Tuesday, January 26, 2010

Thinking Smart

A researcher once gathered two groups of United States Army enlisted men. The groups were separated based on their scores on the army’s intelligence tests (which are not really good tests, but that is another issue). These two groups of men were then split into two more groups by how much they knew about baseball.

Once the groups were formed, all of the men were told about the events of a half of an inning of baseball. For example, “the first batter hit a double, the shortstop caught a fly ball, the third batter hit a home run” and so on. All of the men were then told to write down all that they could remember from the baseball half-inning.

The researcher’s analysis of all of their responses was that the men who had a lot of knowledge about baseball remembered much more, regardless of the level of intelligence. There could be many factors at work, may be familiarity with the situation led to better recall. Instead of just trying to memorize the words, may be those with baseball knowledge could visualize the actions described, leading them to better recall.  Another possible factor could be that some men may not have felt very confident when taking an intelligence test, while they would feel very confident in taking a test about baseball, and vice versa.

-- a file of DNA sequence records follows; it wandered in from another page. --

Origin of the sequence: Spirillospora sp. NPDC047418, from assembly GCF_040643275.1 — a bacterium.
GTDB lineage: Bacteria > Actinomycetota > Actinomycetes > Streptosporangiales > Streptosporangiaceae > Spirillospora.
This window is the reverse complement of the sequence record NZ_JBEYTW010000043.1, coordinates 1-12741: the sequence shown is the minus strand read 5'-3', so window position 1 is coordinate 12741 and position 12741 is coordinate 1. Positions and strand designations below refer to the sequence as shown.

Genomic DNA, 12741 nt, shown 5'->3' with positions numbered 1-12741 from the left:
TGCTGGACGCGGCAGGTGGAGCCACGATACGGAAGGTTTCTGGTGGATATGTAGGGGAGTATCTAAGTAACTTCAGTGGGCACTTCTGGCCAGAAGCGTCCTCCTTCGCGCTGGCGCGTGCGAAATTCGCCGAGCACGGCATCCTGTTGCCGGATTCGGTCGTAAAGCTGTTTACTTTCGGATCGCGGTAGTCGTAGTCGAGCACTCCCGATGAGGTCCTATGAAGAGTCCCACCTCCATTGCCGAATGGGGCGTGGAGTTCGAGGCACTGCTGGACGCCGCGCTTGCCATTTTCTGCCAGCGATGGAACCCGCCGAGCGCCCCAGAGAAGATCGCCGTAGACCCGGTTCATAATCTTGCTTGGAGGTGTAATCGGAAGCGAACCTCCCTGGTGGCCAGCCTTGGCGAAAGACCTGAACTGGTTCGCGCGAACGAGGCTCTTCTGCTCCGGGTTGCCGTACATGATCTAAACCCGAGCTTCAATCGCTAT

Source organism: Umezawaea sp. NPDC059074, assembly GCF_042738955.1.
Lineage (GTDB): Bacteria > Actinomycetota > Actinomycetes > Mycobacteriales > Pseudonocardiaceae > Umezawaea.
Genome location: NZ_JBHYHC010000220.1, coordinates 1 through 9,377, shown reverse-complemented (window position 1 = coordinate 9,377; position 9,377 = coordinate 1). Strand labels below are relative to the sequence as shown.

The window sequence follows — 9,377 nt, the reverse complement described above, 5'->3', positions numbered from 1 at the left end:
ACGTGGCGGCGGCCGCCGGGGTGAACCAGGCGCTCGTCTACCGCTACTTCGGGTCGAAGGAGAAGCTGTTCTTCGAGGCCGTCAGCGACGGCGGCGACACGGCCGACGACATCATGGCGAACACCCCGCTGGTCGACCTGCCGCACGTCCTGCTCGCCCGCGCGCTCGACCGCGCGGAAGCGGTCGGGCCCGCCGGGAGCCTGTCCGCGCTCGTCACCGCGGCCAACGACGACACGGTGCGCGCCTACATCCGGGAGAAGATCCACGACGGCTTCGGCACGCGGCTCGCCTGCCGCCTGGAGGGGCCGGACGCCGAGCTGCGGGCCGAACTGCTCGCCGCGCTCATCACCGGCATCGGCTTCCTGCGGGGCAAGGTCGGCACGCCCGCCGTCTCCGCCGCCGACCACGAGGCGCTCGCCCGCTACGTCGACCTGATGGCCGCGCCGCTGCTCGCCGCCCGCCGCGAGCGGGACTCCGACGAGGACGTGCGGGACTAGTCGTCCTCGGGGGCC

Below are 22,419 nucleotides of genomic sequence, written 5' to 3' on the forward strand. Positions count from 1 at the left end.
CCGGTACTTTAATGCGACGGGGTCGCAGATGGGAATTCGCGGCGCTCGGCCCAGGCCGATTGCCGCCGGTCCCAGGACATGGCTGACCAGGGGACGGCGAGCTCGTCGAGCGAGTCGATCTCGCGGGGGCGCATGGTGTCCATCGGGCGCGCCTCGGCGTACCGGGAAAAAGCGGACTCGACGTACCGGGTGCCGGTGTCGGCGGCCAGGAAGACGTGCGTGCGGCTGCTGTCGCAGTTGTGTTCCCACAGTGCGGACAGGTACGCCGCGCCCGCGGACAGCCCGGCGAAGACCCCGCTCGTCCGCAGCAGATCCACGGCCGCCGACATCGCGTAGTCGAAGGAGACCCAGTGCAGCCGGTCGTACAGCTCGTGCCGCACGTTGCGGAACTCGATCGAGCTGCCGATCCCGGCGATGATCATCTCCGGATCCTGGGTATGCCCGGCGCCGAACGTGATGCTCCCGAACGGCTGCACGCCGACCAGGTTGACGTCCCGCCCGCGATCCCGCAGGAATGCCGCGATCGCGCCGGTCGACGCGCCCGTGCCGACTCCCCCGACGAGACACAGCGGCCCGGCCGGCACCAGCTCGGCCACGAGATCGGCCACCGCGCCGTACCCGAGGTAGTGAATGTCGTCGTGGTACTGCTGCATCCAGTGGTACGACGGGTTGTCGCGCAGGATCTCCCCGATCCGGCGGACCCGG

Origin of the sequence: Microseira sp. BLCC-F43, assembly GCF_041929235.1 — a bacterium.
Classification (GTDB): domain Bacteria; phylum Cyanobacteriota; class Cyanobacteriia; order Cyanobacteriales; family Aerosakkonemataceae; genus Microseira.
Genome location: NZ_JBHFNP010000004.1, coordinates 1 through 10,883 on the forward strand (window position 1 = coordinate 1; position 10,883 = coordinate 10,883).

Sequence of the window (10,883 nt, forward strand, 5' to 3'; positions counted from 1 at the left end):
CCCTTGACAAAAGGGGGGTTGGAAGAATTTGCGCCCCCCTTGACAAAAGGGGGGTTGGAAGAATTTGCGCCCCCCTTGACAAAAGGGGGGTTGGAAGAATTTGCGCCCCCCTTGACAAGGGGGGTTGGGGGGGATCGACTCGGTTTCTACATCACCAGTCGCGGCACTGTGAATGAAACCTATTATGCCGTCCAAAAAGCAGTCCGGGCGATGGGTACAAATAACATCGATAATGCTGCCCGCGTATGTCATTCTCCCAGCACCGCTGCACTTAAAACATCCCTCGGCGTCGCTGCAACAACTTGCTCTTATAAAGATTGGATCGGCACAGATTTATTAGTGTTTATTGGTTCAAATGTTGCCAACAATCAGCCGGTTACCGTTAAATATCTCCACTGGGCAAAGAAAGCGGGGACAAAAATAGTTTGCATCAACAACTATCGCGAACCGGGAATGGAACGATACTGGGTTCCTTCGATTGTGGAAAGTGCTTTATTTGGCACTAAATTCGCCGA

Nonetheless, reading this study (as well as other experiences) made me re-think some of my theories concerning the source of intelligence. There is much more to it than a genetically programmed functioning brain.

Paul wrote in 2 Corinthians that his confidence and competence comes from God. Although Paul was very persistent in his walk, it seems that God shaped and molded his experiences in such a way that his skills fit with his situation.

Sometimes it is tempting to use one’s current position to look down on others. We can think: “if they were smart, they would be where I am.” Yet when one looks at intelligence as a combination of a God-given brain, as well as God’s hand of providence in one’s life, it becomes more problematic. Then it seems the best response is to be thankful for God’s gifts.

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